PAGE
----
The Iranian nuclear nonproliferation agreement has been the top foreign policy issue throughout Washington for the past two months. Approving or disapproving the deal was the first order of business for the U.S. Congress until the very last day of congressional action under the Iran Nuclear Agreement Review Act (September 17). Hours of debate have been conducted on the floors of the House and Senate, both chambers have held roll call votes, and Senate Democrats bonded together to filibuster a motion of disapproval — a resolution that would have prevented President Obama from providing the Iranians sanctions relief.The Obama administration’s main selling point for the Joint Comprehensive Plan of Action is based on the theory that forcing Tehran to downgrade its nuclear program will make the threat of nuclear proliferation in the Middle East — the world’s most frenetic and violent region even without nuclear weapons— far less urgent. Yet we should remember that there is in fact a state in the region that already possesses nuclear weapons. That state happens to be Washington’s closest ally in the Middle East: Israel.(This first appeared in September 2015.)There are a lot of mysteries surrounding Israel’s nuclear arsenal. That is partly due to the Israeli security establishment’s unwritten rule of never speaking about the country’s nuclear weapons program in public in order to preserve the principle of deterrence. But there are indeed some basic elements of Israel’s nuclear program that are acknowledged by defense analysts in the United States and around the world.1. The Number is in Doubt:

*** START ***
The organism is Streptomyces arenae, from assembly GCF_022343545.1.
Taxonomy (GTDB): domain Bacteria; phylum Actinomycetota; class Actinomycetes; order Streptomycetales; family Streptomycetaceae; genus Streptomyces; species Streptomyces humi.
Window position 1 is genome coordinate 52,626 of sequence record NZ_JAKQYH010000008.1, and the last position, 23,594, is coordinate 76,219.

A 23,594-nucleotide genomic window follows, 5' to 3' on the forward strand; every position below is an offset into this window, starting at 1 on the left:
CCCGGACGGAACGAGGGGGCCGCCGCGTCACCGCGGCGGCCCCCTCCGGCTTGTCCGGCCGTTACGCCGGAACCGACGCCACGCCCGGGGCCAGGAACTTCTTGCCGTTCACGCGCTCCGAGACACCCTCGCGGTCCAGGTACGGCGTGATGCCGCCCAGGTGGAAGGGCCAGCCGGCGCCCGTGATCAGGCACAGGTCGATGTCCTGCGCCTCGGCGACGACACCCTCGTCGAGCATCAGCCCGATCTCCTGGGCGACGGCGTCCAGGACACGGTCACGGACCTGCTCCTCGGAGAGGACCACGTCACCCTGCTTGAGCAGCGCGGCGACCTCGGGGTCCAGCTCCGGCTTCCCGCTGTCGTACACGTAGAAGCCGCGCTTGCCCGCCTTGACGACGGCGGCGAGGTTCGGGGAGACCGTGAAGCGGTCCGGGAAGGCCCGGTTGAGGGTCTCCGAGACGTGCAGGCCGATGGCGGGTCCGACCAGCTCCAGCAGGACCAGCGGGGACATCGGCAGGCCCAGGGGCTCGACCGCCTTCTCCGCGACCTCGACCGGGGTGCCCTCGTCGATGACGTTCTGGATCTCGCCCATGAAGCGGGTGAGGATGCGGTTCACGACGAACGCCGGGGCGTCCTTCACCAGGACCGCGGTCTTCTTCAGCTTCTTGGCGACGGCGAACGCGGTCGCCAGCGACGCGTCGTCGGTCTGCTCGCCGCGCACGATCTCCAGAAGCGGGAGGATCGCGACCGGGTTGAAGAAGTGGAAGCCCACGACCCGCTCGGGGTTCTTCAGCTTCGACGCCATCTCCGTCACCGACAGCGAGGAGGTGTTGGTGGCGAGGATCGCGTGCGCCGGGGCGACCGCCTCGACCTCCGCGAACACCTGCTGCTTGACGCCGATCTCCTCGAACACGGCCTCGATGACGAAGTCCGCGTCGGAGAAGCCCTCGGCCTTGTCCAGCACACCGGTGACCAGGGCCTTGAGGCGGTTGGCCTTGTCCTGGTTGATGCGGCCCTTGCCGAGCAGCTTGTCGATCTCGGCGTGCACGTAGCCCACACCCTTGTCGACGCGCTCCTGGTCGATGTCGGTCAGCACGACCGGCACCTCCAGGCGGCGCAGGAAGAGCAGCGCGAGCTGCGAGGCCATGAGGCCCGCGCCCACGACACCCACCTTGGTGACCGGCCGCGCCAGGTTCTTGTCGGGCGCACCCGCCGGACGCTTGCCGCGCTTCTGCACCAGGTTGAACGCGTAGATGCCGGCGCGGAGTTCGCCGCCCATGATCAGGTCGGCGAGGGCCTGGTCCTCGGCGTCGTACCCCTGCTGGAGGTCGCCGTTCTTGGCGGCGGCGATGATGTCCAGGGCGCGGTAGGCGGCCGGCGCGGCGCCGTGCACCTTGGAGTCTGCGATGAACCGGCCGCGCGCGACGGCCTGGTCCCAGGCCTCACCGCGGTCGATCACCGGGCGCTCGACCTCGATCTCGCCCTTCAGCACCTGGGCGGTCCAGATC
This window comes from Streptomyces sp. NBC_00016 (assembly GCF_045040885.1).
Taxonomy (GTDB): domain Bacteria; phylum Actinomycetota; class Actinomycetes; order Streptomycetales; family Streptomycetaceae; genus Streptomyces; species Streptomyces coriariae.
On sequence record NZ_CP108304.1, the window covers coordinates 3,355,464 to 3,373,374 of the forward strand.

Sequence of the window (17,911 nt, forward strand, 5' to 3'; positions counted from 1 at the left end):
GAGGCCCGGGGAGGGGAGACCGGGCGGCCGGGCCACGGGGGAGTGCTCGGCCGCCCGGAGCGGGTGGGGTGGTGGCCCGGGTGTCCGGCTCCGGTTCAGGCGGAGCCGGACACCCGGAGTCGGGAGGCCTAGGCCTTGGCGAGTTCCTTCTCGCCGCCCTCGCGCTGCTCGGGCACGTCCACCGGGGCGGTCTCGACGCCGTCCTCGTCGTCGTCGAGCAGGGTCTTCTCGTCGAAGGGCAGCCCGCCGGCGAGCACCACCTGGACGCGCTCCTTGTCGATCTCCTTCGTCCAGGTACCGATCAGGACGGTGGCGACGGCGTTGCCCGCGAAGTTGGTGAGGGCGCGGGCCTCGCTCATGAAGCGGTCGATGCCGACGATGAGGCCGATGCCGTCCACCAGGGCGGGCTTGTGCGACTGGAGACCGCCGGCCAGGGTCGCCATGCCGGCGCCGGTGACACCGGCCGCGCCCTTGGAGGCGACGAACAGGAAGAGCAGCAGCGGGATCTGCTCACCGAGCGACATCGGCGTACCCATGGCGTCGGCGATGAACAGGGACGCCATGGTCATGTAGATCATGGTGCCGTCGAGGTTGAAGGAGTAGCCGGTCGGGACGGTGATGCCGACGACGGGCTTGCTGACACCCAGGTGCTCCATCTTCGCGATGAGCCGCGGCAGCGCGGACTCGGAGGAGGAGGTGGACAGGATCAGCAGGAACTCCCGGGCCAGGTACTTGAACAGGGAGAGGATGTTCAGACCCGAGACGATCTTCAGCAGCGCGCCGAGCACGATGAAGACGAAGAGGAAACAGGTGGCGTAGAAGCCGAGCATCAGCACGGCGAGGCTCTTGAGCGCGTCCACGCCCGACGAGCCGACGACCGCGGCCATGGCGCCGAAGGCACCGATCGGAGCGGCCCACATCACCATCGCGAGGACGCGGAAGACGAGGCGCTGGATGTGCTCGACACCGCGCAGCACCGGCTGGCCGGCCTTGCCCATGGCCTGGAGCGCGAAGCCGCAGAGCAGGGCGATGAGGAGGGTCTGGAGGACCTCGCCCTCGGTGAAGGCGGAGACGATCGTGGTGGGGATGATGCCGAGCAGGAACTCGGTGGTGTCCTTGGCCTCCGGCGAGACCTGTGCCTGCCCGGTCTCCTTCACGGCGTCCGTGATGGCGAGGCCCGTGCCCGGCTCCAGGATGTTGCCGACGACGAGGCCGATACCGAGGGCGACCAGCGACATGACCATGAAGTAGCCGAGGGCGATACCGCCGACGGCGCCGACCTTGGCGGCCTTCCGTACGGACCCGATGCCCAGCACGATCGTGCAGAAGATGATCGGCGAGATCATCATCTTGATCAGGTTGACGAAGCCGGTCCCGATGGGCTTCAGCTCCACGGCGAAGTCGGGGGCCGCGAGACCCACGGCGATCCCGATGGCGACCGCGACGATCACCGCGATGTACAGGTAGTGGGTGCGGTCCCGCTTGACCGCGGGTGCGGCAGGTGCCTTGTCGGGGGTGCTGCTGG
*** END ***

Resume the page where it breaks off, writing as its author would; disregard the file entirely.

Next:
- Citizen journalist among 11 civilians killed in northwest Syria
A young citizen journalist was among 11 civilians killed in air raids on Syria's Idlib region Sunday, rescue workers and a monitor said, as he filmed the Russia-backed regime bombardment of the battered enclave. Anas al-Dyab, a photographer and videographer in his early 20s, was a member of the White Helmets who also contributed to AFP.
- Woman Calls 911 on Black Family Falsely Claiming They`re a Gang
- 1 killed, 4 injured when Alaska flight aborted on takeoff